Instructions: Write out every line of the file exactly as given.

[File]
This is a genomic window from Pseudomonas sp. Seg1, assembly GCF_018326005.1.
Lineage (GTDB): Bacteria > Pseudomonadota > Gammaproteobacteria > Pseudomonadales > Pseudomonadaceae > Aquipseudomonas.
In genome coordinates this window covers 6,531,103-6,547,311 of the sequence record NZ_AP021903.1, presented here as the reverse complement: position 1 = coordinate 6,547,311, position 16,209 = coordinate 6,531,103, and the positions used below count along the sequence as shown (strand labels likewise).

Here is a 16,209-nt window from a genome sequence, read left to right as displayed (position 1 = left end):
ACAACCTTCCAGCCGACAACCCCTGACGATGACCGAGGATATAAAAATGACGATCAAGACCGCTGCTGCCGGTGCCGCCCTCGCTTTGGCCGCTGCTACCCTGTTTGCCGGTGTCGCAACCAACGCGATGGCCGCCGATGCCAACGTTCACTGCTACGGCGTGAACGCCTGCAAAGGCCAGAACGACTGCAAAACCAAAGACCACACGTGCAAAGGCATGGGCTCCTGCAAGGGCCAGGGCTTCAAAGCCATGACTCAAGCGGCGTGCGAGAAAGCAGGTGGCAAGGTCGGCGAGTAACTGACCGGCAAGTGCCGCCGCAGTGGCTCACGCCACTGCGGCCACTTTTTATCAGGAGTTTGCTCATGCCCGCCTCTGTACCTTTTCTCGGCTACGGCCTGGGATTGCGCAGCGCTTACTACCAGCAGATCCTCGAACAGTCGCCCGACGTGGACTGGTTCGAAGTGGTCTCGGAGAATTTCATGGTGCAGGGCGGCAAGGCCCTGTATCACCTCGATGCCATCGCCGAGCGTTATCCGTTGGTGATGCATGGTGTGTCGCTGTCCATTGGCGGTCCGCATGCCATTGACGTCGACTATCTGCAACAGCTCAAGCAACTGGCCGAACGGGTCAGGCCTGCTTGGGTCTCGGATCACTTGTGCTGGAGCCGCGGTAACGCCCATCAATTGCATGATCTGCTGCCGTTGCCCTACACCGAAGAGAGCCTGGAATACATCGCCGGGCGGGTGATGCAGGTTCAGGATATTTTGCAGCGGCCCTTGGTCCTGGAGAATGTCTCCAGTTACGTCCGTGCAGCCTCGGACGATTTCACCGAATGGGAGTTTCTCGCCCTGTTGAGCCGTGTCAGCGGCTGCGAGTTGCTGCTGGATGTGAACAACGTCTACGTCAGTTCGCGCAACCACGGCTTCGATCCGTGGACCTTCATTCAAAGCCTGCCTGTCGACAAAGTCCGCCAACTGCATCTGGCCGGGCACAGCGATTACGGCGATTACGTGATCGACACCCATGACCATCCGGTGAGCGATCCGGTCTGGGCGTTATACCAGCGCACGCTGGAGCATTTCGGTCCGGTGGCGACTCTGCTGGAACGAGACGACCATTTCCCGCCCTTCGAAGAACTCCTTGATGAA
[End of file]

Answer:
This is a genomic window from Pseudomonas sp. Seg1, assembly GCF_018326005.1.
Lineage (GTDB): Bacteria > Pseudomonadota > Gammaproteobacteria > Pseudomonadales > Pseudomonadaceae > Aquipseudomonas.
In genome coordinates this window covers 6,531,103-6,547,311 of the sequence record NZ_AP021903.1, presented here as the reverse complement: position 1 = coordinate 6,547,311, position 16,209 = coordinate 6,531,103, and the positions used below count along the sequence as shown (strand labels likewise).

Here is a 16,209-nt window from a genome sequence, read left to right as displayed (position 1 = left end):
ACAACCTTCCAGCCGACAACCCCTGACGATGACCGAGGATATAAAAATGACGATCAAGACCGCTGCTGCCGGTGCCGCCCTCGCTTTGGCCGCTGCTACCCTGTTTGCCGGTGTCGCAACCAACGCGATGGCCGCCGATGCCAACGTTCACTGCTACGGCGTGAACGCCTGCAAAGGCCAGAACGACTGCAAAACCAAAGACCACACGTGCAAAGGCATGGGCTCCTGCAAGGGCCAGGGCTTCAAAGCCATGACTCAAGCGGCGTGCGAGAAAGCAGGTGGCAAGGTCGGCGAGTAACTGACCGGCAAGTGCCGCCGCAGTGGCTCACGCCACTGCGGCCACTTTTTATCAGGAGTTTGCTCATGCCCGCCTCTGTACCTTTTCTCGGCTACGGCCTGGGATTGCGCAGCGCTTACTACCAGCAGATCCTCGAACAGTCGCCCGACGTGGACTGGTTCGAAGTGGTCTCGGAGAATTTCATGGTGCAGGGCGGCAAGGCCCTGTATCACCTCGATGCCATCGCCGAGCGTTATCCGTTGGTGATGCATGGTGTGTCGCTGTCCATTGGCGGTCCGCATGCCATTGACGTCGACTATCTGCAACAGCTCAAGCAACTGGCCGAACGGGTCAGGCCTGCTTGGGTCTCGGATCACTTGTGCTGGAGCCGCGGTAACGCCCATCAATTGCATGATCTGCTGCCGTTGCCCTACACCGAAGAGAGCCTGGAATACATCGCCGGGCGGGTGATGCAGGTTCAGGATATTTTGCAGCGGCCCTTGGTCCTGGAGAATGTCTCCAGTTACGTCCGTGCAGCCTCGGACGATTTCACCGAATGGGAGTTTCTCGCCCTGTTGAGCCGTGTCAGCGGCTGCGAGTTGCTGCTGGATGTGAACAACGTCTACGTCAGTTCGCGCAACCACGGCTTCGATCCGTGGACCTTCATTCAAAGCCTGCCTGTCGACAAAGTCCGCCAACTGCATCTGGCCGGGCACAGCGATTACGGCGATTACGTGATCGACACCCATGACCATCCGGTGAGCGATCCGGTCTGGGCGTTATACCAGCGCACGCTGGAGCATTTCGGTCCGGTGGCGACTCTGCTGGAACGAGACGACCATTTCCCGCCCTTCGAAGAACTCCTTGATGAA